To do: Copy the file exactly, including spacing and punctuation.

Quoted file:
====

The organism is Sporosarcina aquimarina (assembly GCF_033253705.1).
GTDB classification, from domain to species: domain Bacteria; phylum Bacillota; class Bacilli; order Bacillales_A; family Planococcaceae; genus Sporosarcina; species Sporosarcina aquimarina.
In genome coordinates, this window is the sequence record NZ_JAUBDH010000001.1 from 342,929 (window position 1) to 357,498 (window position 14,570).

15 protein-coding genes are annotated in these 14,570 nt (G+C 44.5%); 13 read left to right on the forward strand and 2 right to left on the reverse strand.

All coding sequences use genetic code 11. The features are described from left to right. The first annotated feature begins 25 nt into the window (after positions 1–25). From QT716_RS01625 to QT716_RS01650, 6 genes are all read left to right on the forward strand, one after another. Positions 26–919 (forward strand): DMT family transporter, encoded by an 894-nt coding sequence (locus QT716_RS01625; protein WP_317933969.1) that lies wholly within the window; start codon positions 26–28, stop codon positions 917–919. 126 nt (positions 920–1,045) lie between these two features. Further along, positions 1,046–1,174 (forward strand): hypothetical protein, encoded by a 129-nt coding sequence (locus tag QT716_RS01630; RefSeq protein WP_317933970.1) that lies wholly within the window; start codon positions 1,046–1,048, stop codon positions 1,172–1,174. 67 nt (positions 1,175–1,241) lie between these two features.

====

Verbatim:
The organism is Sporosarcina aquimarina (assembly GCF_033253705.1).
GTDB classification, from domain to species: domain Bacteria; phylum Bacillota; class Bacilli; order Bacillales_A; family Planococcaceae; genus Sporosarcina; species Sporosarcina aquimarina.
In genome coordinates, this window is the sequence record NZ_JAUBDH010000001.1 from 342,929 (window position 1) to 357,498 (window position 14,570).

15 protein-coding genes are annotated in these 14,570 nt (G+C 44.5%); 13 read left to right on the forward strand and 2 right to left on the reverse strand.

All coding sequences use genetic code 11. The features are described from left to right. The first annotated feature begins 25 nt into the window (after positions 1–25). From QT716_RS01625 to QT716_RS01650, 6 genes are all read left to right on the forward strand, one after another. Positions 26–919 (forward strand): DMT family transporter, encoded by an 894-nt coding sequence (locus QT716_RS01625; protein WP_317933969.1) that lies wholly within the window; start codon positions 26–28, stop codon positions 917–919. 126 nt (positions 920–1,045) lie between these two features. Further along, positions 1,046–1,174 (forward strand): hypothetical protein, encoded by a 129-nt coding sequence (locus tag QT716_RS01630; RefSeq protein WP_317933970.1) that lies wholly within the window; start codon positions 1,046–1,048, stop codon positions 1,172–1,174. 67 nt (positions 1,175–1,241) lie between these two features.